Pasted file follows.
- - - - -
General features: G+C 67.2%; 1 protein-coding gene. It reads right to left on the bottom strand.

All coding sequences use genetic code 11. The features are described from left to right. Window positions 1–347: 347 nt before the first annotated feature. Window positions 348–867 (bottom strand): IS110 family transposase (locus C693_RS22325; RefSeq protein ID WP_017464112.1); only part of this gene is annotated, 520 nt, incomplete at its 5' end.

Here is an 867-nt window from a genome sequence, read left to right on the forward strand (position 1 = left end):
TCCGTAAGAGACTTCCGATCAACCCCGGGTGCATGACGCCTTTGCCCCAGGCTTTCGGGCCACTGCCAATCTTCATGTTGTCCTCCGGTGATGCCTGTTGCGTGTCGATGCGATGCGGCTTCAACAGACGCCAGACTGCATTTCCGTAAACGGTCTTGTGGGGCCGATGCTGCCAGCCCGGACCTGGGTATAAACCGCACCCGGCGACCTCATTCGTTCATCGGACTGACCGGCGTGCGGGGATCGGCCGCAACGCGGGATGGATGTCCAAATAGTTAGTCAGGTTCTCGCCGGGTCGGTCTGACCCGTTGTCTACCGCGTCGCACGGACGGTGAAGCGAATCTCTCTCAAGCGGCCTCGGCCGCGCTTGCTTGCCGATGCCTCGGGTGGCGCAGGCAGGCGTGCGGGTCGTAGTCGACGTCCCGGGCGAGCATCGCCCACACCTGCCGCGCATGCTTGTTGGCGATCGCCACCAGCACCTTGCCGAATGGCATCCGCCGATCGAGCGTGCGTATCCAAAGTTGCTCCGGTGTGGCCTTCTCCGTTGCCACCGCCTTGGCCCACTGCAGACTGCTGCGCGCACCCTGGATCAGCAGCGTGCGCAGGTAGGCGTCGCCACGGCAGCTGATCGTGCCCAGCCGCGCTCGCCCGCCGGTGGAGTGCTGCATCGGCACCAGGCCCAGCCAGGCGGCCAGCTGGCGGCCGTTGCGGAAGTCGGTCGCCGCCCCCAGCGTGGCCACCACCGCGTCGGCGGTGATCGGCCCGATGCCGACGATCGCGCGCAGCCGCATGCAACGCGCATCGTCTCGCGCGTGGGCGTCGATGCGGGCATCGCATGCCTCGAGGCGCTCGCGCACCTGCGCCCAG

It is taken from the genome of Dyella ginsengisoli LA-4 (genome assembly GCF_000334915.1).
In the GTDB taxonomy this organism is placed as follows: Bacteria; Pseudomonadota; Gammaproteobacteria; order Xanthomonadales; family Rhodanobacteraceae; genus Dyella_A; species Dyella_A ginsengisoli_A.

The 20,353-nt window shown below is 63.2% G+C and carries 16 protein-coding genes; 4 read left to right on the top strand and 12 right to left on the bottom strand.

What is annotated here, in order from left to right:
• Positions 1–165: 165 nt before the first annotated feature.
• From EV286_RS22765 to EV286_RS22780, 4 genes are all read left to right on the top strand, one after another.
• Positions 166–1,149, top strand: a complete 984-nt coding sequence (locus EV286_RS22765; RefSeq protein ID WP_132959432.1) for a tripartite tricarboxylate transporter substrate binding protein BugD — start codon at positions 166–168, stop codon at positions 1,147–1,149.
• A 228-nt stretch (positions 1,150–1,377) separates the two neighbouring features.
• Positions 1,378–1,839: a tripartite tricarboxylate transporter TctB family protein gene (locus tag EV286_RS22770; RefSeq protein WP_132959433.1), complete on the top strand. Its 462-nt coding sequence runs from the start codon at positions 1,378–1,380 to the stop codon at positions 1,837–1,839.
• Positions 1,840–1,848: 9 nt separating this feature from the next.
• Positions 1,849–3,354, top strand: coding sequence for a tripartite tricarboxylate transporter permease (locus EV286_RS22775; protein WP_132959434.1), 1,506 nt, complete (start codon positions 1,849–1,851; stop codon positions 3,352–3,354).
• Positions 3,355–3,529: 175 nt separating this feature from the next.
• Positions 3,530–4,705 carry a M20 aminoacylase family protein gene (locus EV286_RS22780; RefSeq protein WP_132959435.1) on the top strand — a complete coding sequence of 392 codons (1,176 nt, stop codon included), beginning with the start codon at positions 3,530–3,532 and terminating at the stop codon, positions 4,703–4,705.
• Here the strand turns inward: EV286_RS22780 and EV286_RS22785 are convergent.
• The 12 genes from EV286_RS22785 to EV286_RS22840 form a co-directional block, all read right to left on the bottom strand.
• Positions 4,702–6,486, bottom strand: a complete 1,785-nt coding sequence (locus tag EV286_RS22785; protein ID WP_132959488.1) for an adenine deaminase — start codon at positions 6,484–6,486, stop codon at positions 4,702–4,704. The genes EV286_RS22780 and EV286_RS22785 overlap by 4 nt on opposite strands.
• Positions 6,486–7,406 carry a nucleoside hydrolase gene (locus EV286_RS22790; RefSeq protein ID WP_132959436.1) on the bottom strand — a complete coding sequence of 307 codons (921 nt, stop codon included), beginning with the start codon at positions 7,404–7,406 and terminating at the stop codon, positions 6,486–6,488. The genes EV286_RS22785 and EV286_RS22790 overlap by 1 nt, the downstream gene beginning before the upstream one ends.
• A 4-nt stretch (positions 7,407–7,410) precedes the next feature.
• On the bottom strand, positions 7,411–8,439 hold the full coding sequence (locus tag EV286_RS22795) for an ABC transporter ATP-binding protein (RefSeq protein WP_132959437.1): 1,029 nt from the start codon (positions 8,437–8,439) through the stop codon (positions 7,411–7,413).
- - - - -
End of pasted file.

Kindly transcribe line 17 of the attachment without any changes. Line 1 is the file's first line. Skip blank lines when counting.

• Positions 3,530–4,705 carry a M20 aminoacylase family protein gene (locus EV286_RS22780; RefSeq protein WP_132959435.1) on the top strand — a complete coding sequence of 392 codons (1,176 nt, stop codon included), beginning with the start codon at positions 3,530–3,532 and terminating at the stop codon, positions 4,703–4,705.